as our deputy political editor
John Pienaar reports.
Allowed through the door
at Number Ten today for a quick peek
at the new look cabinet.
Almost nobody moved yesterday,
because Theresa May
couldn't make them.
Where is she?
There she is.
Jeremy Hunt, the Health Secretary,
was in the way and wouldn't budge,
just like yesterday.
The new faces in the top team
were happy enough, though.
There's lots of energy,
lots of ideas.
It was a really important
meeting this morning,
with a sense of renewed vigour.
And the losers?
I did what I thought
the right thing to do was.
Justine Greening, now ex-Education
Secretary, had no regrets.
She wouldn't switch jobs.
Now she's jogged off.
You have to be careful
about who you alienate.
You can't make too many enemies?
No, you can't.
That is the simple truth
of all reshuffles.
But I do think the Prime Minister
has balanced it well.
We have stability at Cabinet level,
and we have new blood coming
through into the other
layers of government.
So the balancing act,
she's got right.
Bringing the Tory Party closer
to people was today's mission,
making government look more
like the electorate and somehow
retrieving old loyalties that
were junked by potential voters.
Excited about the prospect
of joining the government?
So for those judged
the brightest and the best,
the guessing game was over.
You live in hope these days.
Are you pleased with your new job?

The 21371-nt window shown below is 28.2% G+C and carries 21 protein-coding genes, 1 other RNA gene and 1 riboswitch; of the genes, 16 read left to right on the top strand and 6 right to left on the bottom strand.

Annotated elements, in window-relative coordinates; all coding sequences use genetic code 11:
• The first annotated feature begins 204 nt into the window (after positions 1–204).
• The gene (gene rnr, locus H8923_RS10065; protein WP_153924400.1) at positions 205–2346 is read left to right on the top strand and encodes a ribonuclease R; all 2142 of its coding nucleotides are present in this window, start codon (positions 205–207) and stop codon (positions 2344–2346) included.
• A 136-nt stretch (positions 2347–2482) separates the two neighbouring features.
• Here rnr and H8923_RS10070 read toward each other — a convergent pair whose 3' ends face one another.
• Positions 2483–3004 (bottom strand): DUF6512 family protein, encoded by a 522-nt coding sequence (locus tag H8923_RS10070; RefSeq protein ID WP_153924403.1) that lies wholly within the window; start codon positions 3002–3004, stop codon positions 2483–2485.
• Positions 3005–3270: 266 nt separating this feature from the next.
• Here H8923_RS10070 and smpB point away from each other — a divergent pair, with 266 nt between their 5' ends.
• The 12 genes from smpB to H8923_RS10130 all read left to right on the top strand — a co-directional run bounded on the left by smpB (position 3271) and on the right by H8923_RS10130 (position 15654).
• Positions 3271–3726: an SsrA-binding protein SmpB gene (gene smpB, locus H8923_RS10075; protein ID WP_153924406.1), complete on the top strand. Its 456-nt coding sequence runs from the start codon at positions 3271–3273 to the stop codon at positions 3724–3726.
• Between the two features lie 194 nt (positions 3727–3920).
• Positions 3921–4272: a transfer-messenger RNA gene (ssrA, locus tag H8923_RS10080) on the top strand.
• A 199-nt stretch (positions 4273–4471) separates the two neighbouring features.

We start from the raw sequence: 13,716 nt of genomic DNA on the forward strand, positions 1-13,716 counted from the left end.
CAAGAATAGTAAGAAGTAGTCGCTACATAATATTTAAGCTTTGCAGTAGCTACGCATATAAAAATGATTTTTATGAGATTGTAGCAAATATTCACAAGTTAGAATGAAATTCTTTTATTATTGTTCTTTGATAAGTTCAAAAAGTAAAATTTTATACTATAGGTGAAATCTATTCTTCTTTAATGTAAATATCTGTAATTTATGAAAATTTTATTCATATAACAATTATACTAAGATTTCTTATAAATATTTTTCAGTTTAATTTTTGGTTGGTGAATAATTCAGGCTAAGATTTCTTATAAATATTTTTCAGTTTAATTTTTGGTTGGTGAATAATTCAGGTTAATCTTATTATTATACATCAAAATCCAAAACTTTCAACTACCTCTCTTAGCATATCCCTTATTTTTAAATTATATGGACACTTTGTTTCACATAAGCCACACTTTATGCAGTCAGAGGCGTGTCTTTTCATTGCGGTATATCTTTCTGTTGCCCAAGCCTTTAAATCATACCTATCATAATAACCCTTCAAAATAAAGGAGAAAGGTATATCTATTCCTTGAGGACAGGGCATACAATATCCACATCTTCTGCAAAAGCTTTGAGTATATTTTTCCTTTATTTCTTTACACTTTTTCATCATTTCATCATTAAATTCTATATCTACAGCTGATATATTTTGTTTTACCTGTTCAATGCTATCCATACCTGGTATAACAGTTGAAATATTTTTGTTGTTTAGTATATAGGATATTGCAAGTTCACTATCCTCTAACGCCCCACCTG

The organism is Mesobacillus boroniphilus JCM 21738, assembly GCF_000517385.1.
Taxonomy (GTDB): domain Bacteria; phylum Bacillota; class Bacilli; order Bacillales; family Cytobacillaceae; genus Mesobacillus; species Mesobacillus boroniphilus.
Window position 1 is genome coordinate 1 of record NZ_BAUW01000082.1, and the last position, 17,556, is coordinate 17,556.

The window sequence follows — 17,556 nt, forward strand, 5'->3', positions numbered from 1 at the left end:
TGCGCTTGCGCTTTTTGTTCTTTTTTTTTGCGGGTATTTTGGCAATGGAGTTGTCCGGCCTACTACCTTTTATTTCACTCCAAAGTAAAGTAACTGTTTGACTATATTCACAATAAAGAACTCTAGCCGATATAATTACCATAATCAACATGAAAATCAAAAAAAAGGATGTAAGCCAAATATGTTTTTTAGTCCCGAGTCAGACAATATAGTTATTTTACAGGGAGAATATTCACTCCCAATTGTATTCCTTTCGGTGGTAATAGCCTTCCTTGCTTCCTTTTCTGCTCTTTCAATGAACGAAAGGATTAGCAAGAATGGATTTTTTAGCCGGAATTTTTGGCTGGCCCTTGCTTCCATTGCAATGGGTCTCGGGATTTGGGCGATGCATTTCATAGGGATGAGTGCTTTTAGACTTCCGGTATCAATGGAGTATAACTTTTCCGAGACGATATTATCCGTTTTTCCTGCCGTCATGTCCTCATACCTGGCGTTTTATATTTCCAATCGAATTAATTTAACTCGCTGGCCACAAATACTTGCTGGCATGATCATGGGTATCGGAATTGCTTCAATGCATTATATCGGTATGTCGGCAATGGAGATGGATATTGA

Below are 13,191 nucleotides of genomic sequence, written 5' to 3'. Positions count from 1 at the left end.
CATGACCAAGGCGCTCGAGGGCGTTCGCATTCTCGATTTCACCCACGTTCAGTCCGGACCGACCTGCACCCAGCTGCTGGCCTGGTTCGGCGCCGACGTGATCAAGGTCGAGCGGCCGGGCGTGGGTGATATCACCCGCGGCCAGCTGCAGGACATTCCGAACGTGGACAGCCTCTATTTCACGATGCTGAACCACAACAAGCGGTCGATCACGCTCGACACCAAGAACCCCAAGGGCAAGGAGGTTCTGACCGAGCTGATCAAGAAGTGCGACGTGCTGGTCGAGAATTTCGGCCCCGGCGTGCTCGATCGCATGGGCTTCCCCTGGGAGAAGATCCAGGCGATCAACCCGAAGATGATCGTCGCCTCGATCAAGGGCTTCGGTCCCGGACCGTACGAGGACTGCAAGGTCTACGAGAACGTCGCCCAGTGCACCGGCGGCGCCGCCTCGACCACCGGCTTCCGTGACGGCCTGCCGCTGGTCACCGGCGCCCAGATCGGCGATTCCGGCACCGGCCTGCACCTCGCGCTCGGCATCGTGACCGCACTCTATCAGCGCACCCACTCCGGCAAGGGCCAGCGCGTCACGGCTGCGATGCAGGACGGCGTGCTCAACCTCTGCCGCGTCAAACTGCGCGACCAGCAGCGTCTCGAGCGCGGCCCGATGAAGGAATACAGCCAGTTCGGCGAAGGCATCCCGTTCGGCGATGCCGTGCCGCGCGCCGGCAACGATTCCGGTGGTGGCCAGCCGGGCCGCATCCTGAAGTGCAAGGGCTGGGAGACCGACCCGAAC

They left Number Ten
happier than they went in.
Some couldn't bear to wait
for the official announcement before
passing on the news.
Congratulations, what have you got?
Altogether, 14 MPs were given jobs,
eight of them women
and five from ethnic minorities.
plan went wrong today.
Toby Young, appointed to the board
of a new university regulator,
resigned under pressure.
He had helped set up free schools,
but past inflammatory comments
and tweets forced him to step down
before he could start his new role.
An embarrassment to the Government,
but a relief to critics,
Clearly, due diligence wasn't done.
I made it clear I thought
it was the wrong thing to do
because of some very extreme things
that Toby Young had said
in the past on eugenics,
on the disabled and the way
he described working class people.
Newly appointed and promoted
ministers are looking happy tonight.
They always do.
But this reshuffle, the ministers
Theresa May couldn't move or sack,
has been as much a mark
of her political vulnerability
as the sign of strength
her party wanted.
Tory MPs can only hope
for a tighter grip at the top
in what will be a defining year.
British politics is as volatile
as it's been in modern times.
Unpredictability is the new normal.
John Pienaar, BBC News, Westminster.
Steve Bannon, the former White House
advisor to President Trump,
has resigned as executive chairman